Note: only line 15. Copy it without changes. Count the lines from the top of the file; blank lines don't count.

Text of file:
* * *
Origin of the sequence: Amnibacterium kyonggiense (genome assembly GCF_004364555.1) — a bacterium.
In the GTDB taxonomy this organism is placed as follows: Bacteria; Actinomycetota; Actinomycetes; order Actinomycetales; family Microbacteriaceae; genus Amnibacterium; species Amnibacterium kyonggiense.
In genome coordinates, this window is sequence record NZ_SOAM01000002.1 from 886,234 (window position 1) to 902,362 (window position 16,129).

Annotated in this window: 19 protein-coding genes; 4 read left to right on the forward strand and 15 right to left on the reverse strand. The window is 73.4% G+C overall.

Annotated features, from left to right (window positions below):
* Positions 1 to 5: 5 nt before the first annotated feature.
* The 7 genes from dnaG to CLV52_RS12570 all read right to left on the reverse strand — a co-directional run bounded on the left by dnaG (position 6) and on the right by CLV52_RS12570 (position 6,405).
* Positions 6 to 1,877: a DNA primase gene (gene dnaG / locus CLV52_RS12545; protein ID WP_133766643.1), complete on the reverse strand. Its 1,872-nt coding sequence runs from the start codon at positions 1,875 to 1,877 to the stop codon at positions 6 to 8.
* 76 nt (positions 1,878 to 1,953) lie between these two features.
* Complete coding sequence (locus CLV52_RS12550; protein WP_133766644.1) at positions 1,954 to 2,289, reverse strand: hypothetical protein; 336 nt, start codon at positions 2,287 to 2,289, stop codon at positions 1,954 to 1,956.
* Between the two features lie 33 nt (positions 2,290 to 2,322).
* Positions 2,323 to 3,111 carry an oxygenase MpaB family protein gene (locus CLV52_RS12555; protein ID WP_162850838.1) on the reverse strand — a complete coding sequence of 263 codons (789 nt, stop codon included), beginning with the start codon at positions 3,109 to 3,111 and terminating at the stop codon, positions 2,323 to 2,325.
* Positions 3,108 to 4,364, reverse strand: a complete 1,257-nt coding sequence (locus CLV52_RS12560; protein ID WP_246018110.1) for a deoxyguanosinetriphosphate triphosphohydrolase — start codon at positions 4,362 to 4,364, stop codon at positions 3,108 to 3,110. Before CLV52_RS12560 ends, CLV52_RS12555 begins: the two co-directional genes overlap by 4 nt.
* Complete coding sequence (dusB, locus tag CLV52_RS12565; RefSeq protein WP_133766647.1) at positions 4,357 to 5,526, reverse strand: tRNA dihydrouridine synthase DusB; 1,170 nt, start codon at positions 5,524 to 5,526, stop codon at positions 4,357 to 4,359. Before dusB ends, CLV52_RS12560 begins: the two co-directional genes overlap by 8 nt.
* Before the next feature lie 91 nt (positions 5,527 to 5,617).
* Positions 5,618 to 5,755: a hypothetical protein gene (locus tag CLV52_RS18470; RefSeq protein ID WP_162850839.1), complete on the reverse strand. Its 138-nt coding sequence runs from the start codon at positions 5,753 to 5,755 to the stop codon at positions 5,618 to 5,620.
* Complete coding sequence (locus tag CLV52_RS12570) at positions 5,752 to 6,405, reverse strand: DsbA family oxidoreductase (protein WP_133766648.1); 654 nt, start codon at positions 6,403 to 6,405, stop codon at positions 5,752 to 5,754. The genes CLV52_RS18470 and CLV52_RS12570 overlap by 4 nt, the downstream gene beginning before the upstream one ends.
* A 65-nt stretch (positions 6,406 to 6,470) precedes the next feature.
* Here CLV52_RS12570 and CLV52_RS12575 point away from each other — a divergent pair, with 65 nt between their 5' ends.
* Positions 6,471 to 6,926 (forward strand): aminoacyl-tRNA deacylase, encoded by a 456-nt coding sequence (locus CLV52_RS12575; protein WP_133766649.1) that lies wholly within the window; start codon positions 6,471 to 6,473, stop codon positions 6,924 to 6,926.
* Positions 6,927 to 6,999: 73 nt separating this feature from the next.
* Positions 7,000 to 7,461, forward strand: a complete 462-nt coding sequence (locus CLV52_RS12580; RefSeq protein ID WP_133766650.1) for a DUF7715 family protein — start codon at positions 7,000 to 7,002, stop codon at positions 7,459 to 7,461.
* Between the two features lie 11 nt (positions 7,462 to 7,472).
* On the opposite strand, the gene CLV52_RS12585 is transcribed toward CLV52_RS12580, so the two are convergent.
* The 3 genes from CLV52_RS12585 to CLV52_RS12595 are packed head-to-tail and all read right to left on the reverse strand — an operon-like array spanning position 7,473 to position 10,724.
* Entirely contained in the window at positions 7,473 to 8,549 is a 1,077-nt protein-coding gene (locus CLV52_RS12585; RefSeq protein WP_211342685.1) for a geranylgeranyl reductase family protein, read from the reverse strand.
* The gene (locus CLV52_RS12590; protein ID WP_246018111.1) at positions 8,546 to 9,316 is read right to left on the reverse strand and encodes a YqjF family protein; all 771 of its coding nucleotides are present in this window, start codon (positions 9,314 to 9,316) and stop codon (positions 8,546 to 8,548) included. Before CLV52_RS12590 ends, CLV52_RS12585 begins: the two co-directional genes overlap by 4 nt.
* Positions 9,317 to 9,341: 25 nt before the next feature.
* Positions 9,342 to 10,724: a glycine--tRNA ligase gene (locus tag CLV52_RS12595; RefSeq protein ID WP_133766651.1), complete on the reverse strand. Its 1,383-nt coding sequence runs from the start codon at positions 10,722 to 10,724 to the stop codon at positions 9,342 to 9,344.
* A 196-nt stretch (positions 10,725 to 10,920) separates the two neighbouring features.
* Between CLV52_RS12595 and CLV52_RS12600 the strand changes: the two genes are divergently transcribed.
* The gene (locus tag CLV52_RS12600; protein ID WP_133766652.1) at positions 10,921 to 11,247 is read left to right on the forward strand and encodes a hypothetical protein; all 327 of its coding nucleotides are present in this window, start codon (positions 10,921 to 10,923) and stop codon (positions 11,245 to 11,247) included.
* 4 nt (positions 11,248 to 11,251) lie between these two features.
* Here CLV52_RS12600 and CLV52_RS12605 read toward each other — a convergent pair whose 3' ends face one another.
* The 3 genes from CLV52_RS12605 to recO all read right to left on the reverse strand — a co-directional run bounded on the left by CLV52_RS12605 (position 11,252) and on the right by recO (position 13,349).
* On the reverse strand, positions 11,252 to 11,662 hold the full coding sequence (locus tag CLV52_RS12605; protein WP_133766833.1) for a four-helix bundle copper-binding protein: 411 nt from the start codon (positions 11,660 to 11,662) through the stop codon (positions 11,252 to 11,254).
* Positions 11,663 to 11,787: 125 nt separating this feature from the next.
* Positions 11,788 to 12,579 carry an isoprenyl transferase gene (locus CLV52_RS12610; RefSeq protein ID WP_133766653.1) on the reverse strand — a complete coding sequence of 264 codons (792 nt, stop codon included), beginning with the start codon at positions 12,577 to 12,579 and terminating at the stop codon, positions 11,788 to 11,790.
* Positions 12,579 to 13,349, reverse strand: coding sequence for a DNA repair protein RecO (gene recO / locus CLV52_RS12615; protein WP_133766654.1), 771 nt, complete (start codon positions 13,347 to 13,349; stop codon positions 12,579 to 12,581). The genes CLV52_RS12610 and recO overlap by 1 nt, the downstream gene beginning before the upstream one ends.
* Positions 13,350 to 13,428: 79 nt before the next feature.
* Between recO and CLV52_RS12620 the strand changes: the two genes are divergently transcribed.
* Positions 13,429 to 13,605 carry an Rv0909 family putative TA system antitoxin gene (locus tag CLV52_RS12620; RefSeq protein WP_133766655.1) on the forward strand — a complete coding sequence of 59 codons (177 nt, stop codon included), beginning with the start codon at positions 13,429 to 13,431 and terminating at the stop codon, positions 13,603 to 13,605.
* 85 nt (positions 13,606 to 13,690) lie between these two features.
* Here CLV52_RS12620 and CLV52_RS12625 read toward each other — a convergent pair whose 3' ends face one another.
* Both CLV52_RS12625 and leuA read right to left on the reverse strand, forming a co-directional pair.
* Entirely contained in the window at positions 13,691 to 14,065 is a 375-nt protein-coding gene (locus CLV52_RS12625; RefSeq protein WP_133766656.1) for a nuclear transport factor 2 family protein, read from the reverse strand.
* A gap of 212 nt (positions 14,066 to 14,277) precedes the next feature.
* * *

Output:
* Before the next feature lie 91 nt (positions 5,527 to 5,617).